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From "Arkady Borkovsky" <ark...@inktomi.com>
Subject Re: HBase Design Ideas, Part II
Date Fri, 19 May 2006 22:57:31 GMT

I like the initiative and most of the ideas.
It looks like the design is very record oriented.

Some potential applications of HBase-like functionality are 
batch-oriented: select (a large) subset of records, process a subset of 
their columns (often a small subset), and either add either new 
columns, or new versions of columns.
Several applications like this may be running on the same "table" 

Think, for example, about query log processing, where the key is a 
search query, and the daily stats are represented as columns (several 
columns per day), plus columns for data aggregated by week, by month, 

How well does the proposal address this kind of uses?

-- ab

On May 15, 2006, at 9:54 PM, Michael Cafarella wrote:

> Hi everyone,
> My previous mail mentioned a bunch of design ideas that were mainly
> lifted from Jeff Dean's BigTable talk.  BigTable seems like a useful
> way to do large-scale row storage, and their decisions largely seem
> like the right ones.
> However, BigTable still leaves some things on the table.  Items to
> improve include a query language and multi-row locking, among
> other things.
> Dean said explicitly in his talk that they wanted to avoid multirow
> locking because it's complicated, error-prone, and maybe not necessary.
> He's right on at least the first two, and maybe the third.
> Multiple row locks are useful when you're making a change to
> several rows that should be atomic; you want all the changes
> or none of the changes.  It's also used in traditional databases
> if you want to perform an expensive read operation (like a
> multiway join) and you want to make sure the results don't
> get modified while you're reading.
> Distributed lock acquisition is very hard to do.  It's bug-prone
> and often has very weird performance ramifications.  It's
> difficult to get working, difficult to tune, difficult to everything.
> Here are a few ideas on what to do:
> 1)  Suck it up and have the client acquire locks on multiple
> HRegionServers simultaneously.  All clients would have to
> agree to acquire locks according to some global ordering to
> avoid deadlock.  HRegions would not be allowed to migrate
> to a new server if locked.
> If this is a rare circumstance, a better approach would be
> to have a dedicated "lock acquirer" through which clients
> make requests.  It doesn't help the theoretical problem here,
> but it would make debugging an awful lot easier.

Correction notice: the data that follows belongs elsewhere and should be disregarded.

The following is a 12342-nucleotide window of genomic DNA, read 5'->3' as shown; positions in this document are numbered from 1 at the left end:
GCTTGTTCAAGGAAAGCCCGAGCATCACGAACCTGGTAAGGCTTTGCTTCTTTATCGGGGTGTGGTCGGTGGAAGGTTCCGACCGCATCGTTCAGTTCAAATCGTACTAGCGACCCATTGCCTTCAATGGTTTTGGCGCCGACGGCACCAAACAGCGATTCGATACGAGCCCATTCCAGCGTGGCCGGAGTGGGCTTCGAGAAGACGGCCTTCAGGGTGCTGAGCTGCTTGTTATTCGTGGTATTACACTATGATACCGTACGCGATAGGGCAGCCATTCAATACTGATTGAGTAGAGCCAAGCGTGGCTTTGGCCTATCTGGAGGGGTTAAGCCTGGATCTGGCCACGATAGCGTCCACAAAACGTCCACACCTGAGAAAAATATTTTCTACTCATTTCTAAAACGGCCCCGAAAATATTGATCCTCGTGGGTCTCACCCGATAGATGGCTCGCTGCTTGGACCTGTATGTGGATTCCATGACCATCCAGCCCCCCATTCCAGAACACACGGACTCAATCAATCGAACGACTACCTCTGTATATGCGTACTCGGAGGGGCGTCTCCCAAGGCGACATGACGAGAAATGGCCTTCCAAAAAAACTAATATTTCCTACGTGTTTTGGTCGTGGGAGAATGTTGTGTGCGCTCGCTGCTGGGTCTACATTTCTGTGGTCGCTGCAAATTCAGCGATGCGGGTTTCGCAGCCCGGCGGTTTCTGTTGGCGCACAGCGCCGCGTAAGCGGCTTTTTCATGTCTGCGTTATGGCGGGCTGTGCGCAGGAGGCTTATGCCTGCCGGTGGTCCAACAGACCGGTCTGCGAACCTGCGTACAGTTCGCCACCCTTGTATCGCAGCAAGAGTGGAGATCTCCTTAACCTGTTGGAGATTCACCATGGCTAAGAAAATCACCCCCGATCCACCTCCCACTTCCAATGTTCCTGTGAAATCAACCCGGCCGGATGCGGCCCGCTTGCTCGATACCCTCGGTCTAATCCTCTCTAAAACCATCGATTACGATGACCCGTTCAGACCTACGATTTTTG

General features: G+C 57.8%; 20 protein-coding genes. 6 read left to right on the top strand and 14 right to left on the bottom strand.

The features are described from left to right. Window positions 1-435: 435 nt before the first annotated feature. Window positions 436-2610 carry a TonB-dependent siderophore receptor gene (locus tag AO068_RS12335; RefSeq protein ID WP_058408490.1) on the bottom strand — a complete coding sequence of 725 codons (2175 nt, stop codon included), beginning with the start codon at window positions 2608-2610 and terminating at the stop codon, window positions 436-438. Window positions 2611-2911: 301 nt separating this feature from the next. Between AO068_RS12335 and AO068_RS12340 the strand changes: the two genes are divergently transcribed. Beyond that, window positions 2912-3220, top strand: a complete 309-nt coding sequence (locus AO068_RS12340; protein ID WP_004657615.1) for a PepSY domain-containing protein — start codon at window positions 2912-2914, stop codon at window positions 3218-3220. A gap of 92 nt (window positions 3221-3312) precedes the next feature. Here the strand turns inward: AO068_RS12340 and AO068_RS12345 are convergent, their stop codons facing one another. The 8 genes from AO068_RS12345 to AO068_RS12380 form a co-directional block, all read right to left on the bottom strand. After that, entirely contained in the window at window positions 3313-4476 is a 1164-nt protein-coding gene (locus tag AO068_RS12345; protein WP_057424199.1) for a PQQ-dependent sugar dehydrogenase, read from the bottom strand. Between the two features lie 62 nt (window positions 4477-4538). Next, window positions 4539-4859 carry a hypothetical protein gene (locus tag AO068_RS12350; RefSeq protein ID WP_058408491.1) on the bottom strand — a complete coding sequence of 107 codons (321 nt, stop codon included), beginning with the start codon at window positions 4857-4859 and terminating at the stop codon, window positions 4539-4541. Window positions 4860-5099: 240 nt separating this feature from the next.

> 2)  In the case of long-lasting read operations, we can
> use versioning to guarantee consistency.  If each row is
> annotated with an edit timestamp, and we know that there
> is sufficient version history available, the long-lasting job
> can run over a specific version only.
> Edits can continue to be made to the database while the
> read-only job is ongoing.  The operation is performed over
> the database as of the time the task was submitted.
> 3) In the case of multiple row updates, we may be able to
> use different edit semantics to avoid locking.  For example,
> consider that we want to add a single column/value pair to
> multiple rows.  We want this to happen atomically, so that
> both rows get the value or neither of them do so.
> If it's just an add, then we don't need to lock the rows at
> all; the add will always succeed, even if other writes
> intervene. Traditionally there's been no difference between
> among data "updates", so they all require locking.  If we
> can get a client to adjust the update semantics slightly,
> then the locking can be much more relaxed.
> I'd say that "add" or "append" semantics are likely to be
> at least as common as "edit" semantics.
> Can you think of the family of edit semantics you'd like
> to see offered here?
> Also, how useful do you think a general-purpose query language
> would be for HBase?  It would be fairly straightforward to implement,
> for example, a poor man's version of SQL that has different locking
> and update behavior (and which chucks out the more exotic elements).
> This might be compiled into a piece of code that is executed
> immediately, or it might be transformed into a long-lasting mapreduce
> job.
> I have a few ideas for such a language, but I'm worried it's getting
> a little far afield from what we're interested in for Hadoop.
> --Mike

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